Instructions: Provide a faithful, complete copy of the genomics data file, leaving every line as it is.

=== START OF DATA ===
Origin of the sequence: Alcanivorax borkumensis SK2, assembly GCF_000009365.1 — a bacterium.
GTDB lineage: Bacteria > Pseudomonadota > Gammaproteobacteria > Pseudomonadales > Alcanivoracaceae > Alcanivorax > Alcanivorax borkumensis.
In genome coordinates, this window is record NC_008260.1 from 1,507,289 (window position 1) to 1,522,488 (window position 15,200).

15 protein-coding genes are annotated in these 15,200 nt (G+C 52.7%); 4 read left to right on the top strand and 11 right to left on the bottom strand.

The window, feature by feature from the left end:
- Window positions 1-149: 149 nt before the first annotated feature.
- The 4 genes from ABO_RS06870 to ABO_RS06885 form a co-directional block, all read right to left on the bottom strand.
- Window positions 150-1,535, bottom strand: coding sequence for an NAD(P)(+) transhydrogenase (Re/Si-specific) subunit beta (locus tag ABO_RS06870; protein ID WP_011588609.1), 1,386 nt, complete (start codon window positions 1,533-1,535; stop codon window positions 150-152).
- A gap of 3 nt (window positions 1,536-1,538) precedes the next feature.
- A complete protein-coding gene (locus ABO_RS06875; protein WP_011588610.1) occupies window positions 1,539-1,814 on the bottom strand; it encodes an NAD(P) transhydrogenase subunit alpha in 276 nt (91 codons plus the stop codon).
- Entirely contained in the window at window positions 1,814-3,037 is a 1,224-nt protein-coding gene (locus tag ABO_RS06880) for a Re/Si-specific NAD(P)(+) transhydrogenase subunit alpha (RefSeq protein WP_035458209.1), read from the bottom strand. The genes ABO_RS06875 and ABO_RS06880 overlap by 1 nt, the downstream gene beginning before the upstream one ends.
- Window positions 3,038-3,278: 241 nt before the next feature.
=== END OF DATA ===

Origin of the sequence: Alcanivorax borkumensis SK2, assembly GCF_000009365.1 — a bacterium.
GTDB lineage: Bacteria > Pseudomonadota > Gammaproteobacteria > Pseudomonadales > Alcanivoracaceae > Alcanivorax > Alcanivorax borkumensis.
In genome coordinates, this window is record NC_008260.1 from 1,507,289 (window position 1) to 1,522,488 (window position 15,200).

15 protein-coding genes are annotated in these 15,200 nt (G+C 52.7%); 4 read left to right on the top strand and 11 right to left on the bottom strand.

The window, feature by feature from the left end:
- Window positions 1-149: 149 nt before the first annotated feature.
- The 4 genes from ABO_RS06870 to ABO_RS06885 form a co-directional block, all read right to left on the bottom strand.
- Window positions 150-1,535, bottom strand: coding sequence for an NAD(P)(+) transhydrogenase (Re/Si-specific) subunit beta (locus tag ABO_RS06870; protein ID WP_011588609.1), 1,386 nt, complete (start codon window positions 1,533-1,535; stop codon window positions 150-152).
- A gap of 3 nt (window positions 1,536-1,538) precedes the next feature.
- A complete protein-coding gene (locus ABO_RS06875; protein WP_011588610.1) occupies window positions 1,539-1,814 on the bottom strand; it encodes an NAD(P) transhydrogenase subunit alpha in 276 nt (91 codons plus the stop codon).
- Entirely contained in the window at window positions 1,814-3,037 is a 1,224-nt protein-coding gene (locus tag ABO_RS06880) for a Re/Si-specific NAD(P)(+) transhydrogenase subunit alpha (RefSeq protein WP_035458209.1), read from the bottom strand. The genes ABO_RS06875 and ABO_RS06880 overlap by 1 nt, the downstream gene beginning before the upstream one ends.
- Window positions 3,038-3,278: 241 nt before the next feature.